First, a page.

Chartering is one of the key practices of successful agile teams. A charter provides teams with a clear shared understanding of their near-term goal. It’s possible to succeed without knowing what you’re doing, but it’s not likely.
Charters are living documents, intended for frequent reference, which means they should be short and in clear language. If you can’t fit your charter onto one or two sheets of paper, it’s too long.
Short doesn’t mean that they should be terse, it means that they should focus on a small number of things. The point of a charter isn’t to justify your team’s existence or to explain how to work with you, but to give the members of the team shared purpose and understanding. To that end, your charter must answer the following questions:
What are we going to do in the next 3 months?
Who are we doing this for, and why?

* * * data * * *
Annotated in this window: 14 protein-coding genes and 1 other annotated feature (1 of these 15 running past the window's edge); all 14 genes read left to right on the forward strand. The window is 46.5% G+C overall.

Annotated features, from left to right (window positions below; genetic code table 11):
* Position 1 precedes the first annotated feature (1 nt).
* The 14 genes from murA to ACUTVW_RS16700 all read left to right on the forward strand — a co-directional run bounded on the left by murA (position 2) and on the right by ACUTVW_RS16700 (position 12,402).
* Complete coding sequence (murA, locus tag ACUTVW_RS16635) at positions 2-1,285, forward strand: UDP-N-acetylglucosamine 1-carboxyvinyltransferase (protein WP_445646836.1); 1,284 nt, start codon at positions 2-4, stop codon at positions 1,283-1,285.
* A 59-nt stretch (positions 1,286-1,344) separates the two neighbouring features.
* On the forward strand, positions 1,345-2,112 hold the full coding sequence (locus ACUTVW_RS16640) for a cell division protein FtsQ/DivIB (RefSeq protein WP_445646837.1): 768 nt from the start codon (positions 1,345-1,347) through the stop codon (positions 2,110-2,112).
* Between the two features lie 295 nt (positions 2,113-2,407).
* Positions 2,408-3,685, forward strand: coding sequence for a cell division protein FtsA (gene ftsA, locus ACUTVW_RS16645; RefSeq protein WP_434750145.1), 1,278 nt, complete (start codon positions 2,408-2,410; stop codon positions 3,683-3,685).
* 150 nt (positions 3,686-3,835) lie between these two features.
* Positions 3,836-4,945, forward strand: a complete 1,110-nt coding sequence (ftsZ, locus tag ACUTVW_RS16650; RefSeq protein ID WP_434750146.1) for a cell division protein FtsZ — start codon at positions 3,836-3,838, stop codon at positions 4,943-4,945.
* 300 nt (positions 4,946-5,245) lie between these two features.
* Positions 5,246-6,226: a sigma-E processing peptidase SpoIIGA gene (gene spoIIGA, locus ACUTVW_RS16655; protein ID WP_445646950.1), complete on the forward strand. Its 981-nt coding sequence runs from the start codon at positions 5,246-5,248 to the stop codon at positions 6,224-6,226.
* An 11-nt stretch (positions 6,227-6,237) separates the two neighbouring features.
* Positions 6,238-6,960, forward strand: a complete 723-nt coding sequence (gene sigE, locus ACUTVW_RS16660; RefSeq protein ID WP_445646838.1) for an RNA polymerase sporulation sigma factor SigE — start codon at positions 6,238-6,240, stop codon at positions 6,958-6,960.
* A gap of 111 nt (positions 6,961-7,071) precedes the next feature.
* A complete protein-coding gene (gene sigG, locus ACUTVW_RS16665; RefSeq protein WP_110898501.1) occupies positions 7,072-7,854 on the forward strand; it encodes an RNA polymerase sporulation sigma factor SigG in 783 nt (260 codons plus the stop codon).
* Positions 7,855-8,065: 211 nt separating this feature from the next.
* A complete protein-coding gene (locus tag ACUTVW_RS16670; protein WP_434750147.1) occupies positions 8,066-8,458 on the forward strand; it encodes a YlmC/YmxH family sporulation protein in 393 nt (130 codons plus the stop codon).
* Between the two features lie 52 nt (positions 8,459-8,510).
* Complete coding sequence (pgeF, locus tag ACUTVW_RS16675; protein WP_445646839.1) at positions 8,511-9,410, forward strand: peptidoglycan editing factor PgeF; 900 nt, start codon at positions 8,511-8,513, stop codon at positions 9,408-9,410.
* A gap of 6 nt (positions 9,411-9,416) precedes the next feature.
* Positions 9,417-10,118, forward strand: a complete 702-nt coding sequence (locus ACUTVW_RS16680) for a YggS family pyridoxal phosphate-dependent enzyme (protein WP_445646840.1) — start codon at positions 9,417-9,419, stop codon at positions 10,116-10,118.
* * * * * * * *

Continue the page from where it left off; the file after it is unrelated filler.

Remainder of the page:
How will they know that we’ve done it?
Your charter may also answer more questions, if doing so gives value to your team and you can fit it in:
Who will we need to engage or rely on to get this work done?
What will prevent us from doing this work, and how can we mitigate those risks?
Creating a charter
Set aside at least two hours; a half-day is better. This is important work, and deserves the investment of time.
Ensure that you have a space that is big enough to fit your team.
You’ll want whiteboards or at least flipcharts.
Lay out the primary questions you’re going to need to answer (see above). Create timeboxes for each question. Strongly consider using a Time Buffer to give you room to go over your timebox if needed by the flow of discussion.
For each topic, start by posing the question. Brainstorm in the room to generate ideas, then move towards consensus, using the whiteboard or flipchart to track the changes.
Language is hard, so be aware that people may mean different things despite using the same words. Be alert to assumptions, and ensure that the team is clarifying meaning by restatement and examples to create shared understanding.
Capture the result in a wiki page.
Congratulations, you have a Charter!